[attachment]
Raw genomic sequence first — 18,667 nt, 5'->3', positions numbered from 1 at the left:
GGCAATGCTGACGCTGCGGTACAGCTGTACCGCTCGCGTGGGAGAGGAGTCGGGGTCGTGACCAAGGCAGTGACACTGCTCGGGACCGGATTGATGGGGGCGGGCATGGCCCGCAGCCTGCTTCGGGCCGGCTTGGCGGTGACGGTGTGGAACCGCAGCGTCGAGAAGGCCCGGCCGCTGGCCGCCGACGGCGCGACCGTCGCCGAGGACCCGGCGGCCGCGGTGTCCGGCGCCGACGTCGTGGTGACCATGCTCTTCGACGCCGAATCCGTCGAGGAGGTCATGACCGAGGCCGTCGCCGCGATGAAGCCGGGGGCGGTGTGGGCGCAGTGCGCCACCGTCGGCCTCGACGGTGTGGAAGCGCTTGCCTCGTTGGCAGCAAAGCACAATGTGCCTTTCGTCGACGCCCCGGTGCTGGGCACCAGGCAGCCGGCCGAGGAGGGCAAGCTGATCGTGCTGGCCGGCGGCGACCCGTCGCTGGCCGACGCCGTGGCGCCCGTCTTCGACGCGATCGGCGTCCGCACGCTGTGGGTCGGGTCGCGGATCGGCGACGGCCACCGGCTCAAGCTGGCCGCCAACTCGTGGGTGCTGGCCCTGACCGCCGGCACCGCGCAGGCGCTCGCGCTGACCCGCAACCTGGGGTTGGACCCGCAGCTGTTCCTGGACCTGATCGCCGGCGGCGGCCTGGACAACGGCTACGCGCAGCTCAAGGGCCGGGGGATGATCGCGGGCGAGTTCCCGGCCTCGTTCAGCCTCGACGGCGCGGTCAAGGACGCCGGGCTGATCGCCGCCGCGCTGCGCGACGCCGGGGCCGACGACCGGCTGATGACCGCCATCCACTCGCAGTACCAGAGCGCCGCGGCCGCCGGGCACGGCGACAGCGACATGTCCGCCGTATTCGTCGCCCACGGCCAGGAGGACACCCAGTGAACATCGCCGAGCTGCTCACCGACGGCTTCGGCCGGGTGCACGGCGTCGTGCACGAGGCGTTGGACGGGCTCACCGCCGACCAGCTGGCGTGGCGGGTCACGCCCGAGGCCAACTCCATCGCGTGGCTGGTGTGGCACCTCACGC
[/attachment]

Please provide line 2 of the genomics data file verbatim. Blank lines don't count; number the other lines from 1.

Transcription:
GGCAATGCTGACGCTGCGGTACAGCTGTACCGCTCGCGTGGGAGAGGAGTCGGGGTCGTGACCAAGGCAGTGACACTGCTCGGGACCGGATTGATGGGGGCGGGCATGGCCCGCAGCCTGCTTCGGGCCGGCTTGGCGGTGACGGTGTGGAACCGCAGCGTCGAGAAGGCCCGGCCGCTGGCCGCCGACGGCGCGACCGTCGCCGAGGACCCGGCGGCCGCGGTGTCCGGCGCCGACGTCGTGGTGACCATGCTCTTCGACGCCGAATCCGTCGAGGAGGTCATGACCGAGGCCGTCGCCGCGATGAAGCCGGGGGCGGTGTGGGCGCAGTGCGCCACCGTCGGCCTCGACGGTGTGGAAGCGCTTGCCTCGTTGGCAGCAAAGCACAATGTGCCTTTCGTCGACGCCCCGGTGCTGGGCACCAGGCAGCCGGCCGAGGAGGGCAAGCTGATCGTGCTGGCCGGCGGCGACCCGTCGCTGGCCGACGCCGTGGCGCCCGTCTTCGACGCGATCGGCGTCCGCACGCTGTGGGTCGGGTCGCGGATCGGCGACGGCCACCGGCTCAAGCTGGCCGCCAACTCGTGGGTGCTGGCCCTGACCGCCGGCACCGCGCAGGCGCTCGCGCTGACCCGCAACCTGGGGTTGGACCCGCAGCTGTTCCTGGACCTGATCGCCGGCGGCGGCCTGGACAACGGCTACGCGCAGCTCAAGGGCCGGGGGATGATCGCGGGCGAGTTCCCGGCCTCGTTCAGCCTCGACGGCGCGGTCAAGGACGCCGGGCTGATCGCCGCCGCGCTGCGCGACGCCGGGGCCGACGACCGGCTGATGACCGCCATCCACTCGCAGTACCAGAGCGCCGCGGCCGCCGGGCACGGCGACAGCGACATGTCCGCCGTATTCGTCGCCCACGGCCAGGAGGACACCCAGTGAACATCGCCGAGCTGCTCACCGACGGCTTCGGCCGGGTGCACGGCGTCGTGCACGAGGCGTTGGACGGGCTCACCGCCGACCAGCTGGCGTGGCGGGTCACGCCCGAGGCCAACTCCATCGCGTGGCTGGTGTGGCACCTCACGC